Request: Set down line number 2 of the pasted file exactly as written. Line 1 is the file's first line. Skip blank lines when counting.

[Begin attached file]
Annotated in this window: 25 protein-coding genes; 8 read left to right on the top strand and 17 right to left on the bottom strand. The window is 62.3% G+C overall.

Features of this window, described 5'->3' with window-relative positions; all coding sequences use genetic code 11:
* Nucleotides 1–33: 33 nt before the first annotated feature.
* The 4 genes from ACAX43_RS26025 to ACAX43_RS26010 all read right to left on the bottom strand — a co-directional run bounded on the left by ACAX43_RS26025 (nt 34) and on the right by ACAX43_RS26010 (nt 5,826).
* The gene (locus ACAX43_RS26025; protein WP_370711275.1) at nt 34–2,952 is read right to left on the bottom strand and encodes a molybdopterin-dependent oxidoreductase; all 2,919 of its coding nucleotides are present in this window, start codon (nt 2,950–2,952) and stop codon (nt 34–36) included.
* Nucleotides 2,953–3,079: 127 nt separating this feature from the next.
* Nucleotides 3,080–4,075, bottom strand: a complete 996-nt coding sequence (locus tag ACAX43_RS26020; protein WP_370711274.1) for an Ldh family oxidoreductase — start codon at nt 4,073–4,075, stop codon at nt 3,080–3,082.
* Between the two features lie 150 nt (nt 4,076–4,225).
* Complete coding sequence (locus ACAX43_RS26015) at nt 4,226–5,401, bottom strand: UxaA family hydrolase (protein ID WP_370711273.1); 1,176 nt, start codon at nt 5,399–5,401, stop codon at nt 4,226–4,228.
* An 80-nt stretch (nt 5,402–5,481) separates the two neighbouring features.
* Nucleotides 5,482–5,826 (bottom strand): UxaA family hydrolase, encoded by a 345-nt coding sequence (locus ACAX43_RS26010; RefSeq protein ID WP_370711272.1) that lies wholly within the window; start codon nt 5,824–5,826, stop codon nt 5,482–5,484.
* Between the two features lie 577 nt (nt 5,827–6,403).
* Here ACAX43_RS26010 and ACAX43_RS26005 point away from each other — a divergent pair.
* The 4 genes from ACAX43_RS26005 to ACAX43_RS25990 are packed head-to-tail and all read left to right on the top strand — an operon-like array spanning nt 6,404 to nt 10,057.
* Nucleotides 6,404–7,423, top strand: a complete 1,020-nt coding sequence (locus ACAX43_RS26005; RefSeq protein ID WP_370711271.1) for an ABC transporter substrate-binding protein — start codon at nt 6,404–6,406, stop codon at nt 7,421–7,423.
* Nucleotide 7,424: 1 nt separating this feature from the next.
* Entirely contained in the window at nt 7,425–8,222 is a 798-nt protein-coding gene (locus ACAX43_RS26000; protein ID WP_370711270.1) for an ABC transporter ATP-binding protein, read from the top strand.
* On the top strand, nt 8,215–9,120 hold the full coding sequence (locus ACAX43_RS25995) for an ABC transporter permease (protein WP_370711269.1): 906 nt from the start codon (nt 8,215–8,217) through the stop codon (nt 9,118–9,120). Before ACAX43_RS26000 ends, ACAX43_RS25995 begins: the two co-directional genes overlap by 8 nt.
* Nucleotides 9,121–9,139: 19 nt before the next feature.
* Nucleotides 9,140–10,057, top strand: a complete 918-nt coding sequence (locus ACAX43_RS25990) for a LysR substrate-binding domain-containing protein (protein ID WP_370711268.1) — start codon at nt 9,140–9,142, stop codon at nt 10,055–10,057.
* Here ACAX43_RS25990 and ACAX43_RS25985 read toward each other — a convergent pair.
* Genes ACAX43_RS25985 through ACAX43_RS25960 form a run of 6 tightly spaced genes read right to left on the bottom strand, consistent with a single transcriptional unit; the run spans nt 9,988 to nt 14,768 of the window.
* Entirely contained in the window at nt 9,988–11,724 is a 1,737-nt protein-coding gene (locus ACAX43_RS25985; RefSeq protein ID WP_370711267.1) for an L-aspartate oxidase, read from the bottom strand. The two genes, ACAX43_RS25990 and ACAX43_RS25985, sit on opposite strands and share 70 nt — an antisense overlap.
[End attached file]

Features of this window, described 5'->3' with window-relative positions; all coding sequences use genetic code 11: